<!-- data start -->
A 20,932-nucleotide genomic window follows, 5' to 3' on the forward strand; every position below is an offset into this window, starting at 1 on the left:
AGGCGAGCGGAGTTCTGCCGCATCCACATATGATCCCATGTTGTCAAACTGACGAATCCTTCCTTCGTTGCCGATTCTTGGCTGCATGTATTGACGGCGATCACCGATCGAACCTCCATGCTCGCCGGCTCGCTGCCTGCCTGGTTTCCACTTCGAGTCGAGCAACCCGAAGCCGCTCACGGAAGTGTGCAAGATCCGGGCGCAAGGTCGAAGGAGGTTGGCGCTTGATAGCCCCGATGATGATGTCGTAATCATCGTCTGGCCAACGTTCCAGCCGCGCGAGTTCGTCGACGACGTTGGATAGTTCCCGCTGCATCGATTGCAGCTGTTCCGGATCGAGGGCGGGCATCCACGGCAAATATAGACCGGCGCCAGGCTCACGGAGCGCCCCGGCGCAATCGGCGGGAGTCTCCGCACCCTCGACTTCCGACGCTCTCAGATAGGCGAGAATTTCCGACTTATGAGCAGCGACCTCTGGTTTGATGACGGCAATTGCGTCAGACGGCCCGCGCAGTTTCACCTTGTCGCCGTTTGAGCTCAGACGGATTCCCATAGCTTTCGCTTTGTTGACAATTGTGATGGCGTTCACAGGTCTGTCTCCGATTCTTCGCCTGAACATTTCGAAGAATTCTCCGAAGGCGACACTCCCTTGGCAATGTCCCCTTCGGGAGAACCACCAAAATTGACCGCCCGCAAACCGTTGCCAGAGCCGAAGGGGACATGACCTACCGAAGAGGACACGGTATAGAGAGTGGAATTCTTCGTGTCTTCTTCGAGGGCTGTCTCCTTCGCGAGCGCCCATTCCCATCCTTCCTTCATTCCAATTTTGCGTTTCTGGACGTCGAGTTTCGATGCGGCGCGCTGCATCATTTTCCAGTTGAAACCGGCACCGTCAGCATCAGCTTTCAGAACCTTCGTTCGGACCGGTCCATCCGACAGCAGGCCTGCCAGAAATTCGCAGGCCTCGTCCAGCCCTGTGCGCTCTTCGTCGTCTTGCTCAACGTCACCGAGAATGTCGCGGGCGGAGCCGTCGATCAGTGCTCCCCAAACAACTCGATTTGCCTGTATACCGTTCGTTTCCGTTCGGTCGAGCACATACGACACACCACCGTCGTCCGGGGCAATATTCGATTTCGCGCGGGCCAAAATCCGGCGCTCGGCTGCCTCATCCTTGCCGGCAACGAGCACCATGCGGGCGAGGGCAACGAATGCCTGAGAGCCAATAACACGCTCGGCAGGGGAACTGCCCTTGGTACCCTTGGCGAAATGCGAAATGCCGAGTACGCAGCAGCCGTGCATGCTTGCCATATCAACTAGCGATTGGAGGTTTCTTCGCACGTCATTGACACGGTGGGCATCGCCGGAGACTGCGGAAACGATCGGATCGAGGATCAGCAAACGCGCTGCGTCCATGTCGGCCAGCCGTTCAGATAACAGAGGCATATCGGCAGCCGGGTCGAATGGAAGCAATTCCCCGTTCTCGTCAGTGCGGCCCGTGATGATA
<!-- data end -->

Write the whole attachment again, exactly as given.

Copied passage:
A 20,932-nucleotide genomic window follows, 5' to 3' on the forward strand; every position below is an offset into this window, starting at 1 on the left:
AGGCGAGCGGAGTTCTGCCGCATCCACATATGATCCCATGTTGTCAAACTGACGAATCCTTCCTTCGTTGCCGATTCTTGGCTGCATGTATTGACGGCGATCACCGATCGAACCTCCATGCTCGCCGGCTCGCTGCCTGCCTGGTTTCCACTTCGAGTCGAGCAACCCGAAGCCGCTCACGGAAGTGTGCAAGATCCGGGCGCAAGGTCGAAGGAGGTTGGCGCTTGATAGCCCCGATGATGATGTCGTAATCATCGTCTGGCCAACGTTCCAGCCGCGCGAGTTCGTCGACGACGTTGGATAGTTCCCGCTGCATCGATTGCAGCTGTTCCGGATCGAGGGCGGGCATCCACGGCAAATATAGACCGGCGCCAGGCTCACGGAGCGCCCCGGCGCAATCGGCGGGAGTCTCCGCACCCTCGACTTCCGACGCTCTCAGATAGGCGAGAATTTCCGACTTATGAGCAGCGACCTCTGGTTTGATGACGGCAATTGCGTCAGACGGCCCGCGCAGTTTCACCTTGTCGCCGTTTGAGCTCAGACGGATTCCCATAGCTTTCGCTTTGTTGACAATTGTGATGGCGTTCACAGGTCTGTCTCCGATTCTTCGCCTGAACATTTCGAAGAATTCTCCGAAGGCGACACTCCCTTGGCAATGTCCCCTTCGGGAGAACCACCAAAATTGACCGCCCGCAAACCGTTGCCAGAGCCGAAGGGGACATGACCTACCGAAGAGGACACGGTATAGAGAGTGGAATTCTTCGTGTCTTCTTCGAGGGCTGTCTCCTTCGCGAGCGCCCATTCCCATCCTTCCTTCATTCCAATTTTGCGTTTCTGGACGTCGAGTTTCGATGCGGCGCGCTGCATCATTTTCCAGTTGAAACCGGCACCGTCAGCATCAGCTTTCAGAACCTTCGTTCGGACCGGTCCATCCGACAGCAGGCCTGCCAGAAATTCGCAGGCCTCGTCCAGCCCTGTGCGCTCTTCGTCGTCTTGCTCAACGTCACCGAGAATGTCGCGGGCGGAGCCGTCGATCAGTGCTCCCCAAACAACTCGATTTGCCTGTATACCGTTCGTTTCCGTTCGGTCGAGCACATACGACACACCACCGTCGTCCGGGGCAATATTCGATTTCGCGCGGGCCAAAATCCGGCGCTCGGCTGCCTCATCCTTGCCGGCAACGAGCACCATGCGGGCGAGGGCAACGAATGCCTGAGAGCCAATAACACGCTCGGCAGGGGAACTGCCCTTGGTACCCTTGGCGAAATGCGAAATGCCGAGTACGCAGCAGCCGTGCATGCTTGCCATATCAACTAGCGATTGGAGGTTTCTTCGCACGTCATTGACACGGTGGGCATCGCCGGAGACTGCGGAAACGATCGGATCGAGGATCAGCAAACGCGCTGCGTCCATGTCGGCCAGCCGTTCAGATAACAGAGGCATATCGGCAGCCGGGTCGAATGGAAGCAATTCCCCGTTCTCGTCAGTGCGGCCCGTGATGATA